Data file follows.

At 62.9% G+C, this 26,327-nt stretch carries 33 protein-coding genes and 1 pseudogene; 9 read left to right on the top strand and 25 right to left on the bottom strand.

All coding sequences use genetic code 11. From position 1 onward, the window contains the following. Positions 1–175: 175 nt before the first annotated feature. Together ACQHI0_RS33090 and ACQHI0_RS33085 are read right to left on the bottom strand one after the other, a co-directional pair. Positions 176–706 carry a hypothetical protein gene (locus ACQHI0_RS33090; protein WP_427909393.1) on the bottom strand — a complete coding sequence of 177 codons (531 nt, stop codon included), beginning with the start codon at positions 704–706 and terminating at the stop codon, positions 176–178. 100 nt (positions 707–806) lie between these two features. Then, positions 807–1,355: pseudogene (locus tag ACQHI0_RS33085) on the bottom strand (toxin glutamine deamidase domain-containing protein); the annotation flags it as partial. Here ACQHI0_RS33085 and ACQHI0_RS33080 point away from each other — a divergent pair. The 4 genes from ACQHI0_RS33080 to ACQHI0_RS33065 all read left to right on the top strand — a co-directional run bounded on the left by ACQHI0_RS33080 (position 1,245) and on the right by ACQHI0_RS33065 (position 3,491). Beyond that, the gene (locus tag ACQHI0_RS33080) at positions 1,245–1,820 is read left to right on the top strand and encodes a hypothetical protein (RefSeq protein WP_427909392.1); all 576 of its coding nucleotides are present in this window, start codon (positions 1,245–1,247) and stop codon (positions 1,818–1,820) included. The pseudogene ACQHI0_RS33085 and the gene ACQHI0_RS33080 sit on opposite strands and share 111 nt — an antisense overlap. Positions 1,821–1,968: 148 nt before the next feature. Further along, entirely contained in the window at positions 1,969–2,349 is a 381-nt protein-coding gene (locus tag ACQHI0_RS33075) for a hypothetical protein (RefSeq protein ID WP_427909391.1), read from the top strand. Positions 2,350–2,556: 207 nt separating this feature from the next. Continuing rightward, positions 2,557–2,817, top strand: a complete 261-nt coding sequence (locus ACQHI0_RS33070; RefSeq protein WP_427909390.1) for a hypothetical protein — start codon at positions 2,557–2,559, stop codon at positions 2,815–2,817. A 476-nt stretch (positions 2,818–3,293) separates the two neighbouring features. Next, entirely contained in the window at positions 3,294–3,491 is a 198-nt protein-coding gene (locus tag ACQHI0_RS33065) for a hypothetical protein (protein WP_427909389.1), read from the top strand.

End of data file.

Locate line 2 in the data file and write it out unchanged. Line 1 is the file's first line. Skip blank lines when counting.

All coding sequences use genetic code 11. From position 1 onward, the window contains the following. Positions 1–175: 175 nt before the first annotated feature. Together ACQHI0_RS33090 and ACQHI0_RS33085 are read right to left on the bottom strand one after the other, a co-directional pair. Positions 176–706 carry a hypothetical protein gene (locus ACQHI0_RS33090; protein WP_427909393.1) on the bottom strand — a complete coding sequence of 177 codons (531 nt, stop codon included), beginning with the start codon at positions 704–706 and terminating at the stop codon, positions 176–178. 100 nt (positions 707–806) lie between these two features. Then, positions 807–1,355: pseudogene (locus tag ACQHI0_RS33085) on the bottom strand (toxin glutamine deamidase domain-containing protein); the annotation flags it as partial. Here ACQHI0_RS33085 and ACQHI0_RS33080 point away from each other — a divergent pair. The 4 genes from ACQHI0_RS33080 to ACQHI0_RS33065 all read left to right on the top strand — a co-directional run bounded on the left by ACQHI0_RS33080 (position 1,245) and on the right by ACQHI0_RS33065 (position 3,491). Beyond that, the gene (locus tag ACQHI0_RS33080) at positions 1,245–1,820 is read left to right on the top strand and encodes a hypothetical protein (RefSeq protein WP_427909392.1); all 576 of its coding nucleotides are present in this window, start codon (positions 1,245–1,247) and stop codon (positions 1,818–1,820) included. The pseudogene ACQHI0_RS33085 and the gene ACQHI0_RS33080 sit on opposite strands and share 111 nt — an antisense overlap. Positions 1,821–1,968: 148 nt before the next feature. Further along, entirely contained in the window at positions 1,969–2,349 is a 381-nt protein-coding gene (locus tag ACQHI0_RS33075) for a hypothetical protein (RefSeq protein ID WP_427909391.1), read from the top strand. Positions 2,350–2,556: 207 nt separating this feature from the next. Continuing rightward, positions 2,557–2,817, top strand: a complete 261-nt coding sequence (locus ACQHI0_RS33070; RefSeq protein WP_427909390.1) for a hypothetical protein — start codon at positions 2,557–2,559, stop codon at positions 2,815–2,817. A 476-nt stretch (positions 2,818–3,293) separates the two neighbouring features. Next, entirely contained in the window at positions 3,294–3,491 is a 198-nt protein-coding gene (locus tag ACQHI0_RS33065) for a hypothetical protein (protein WP_427909389.1), read from the top strand.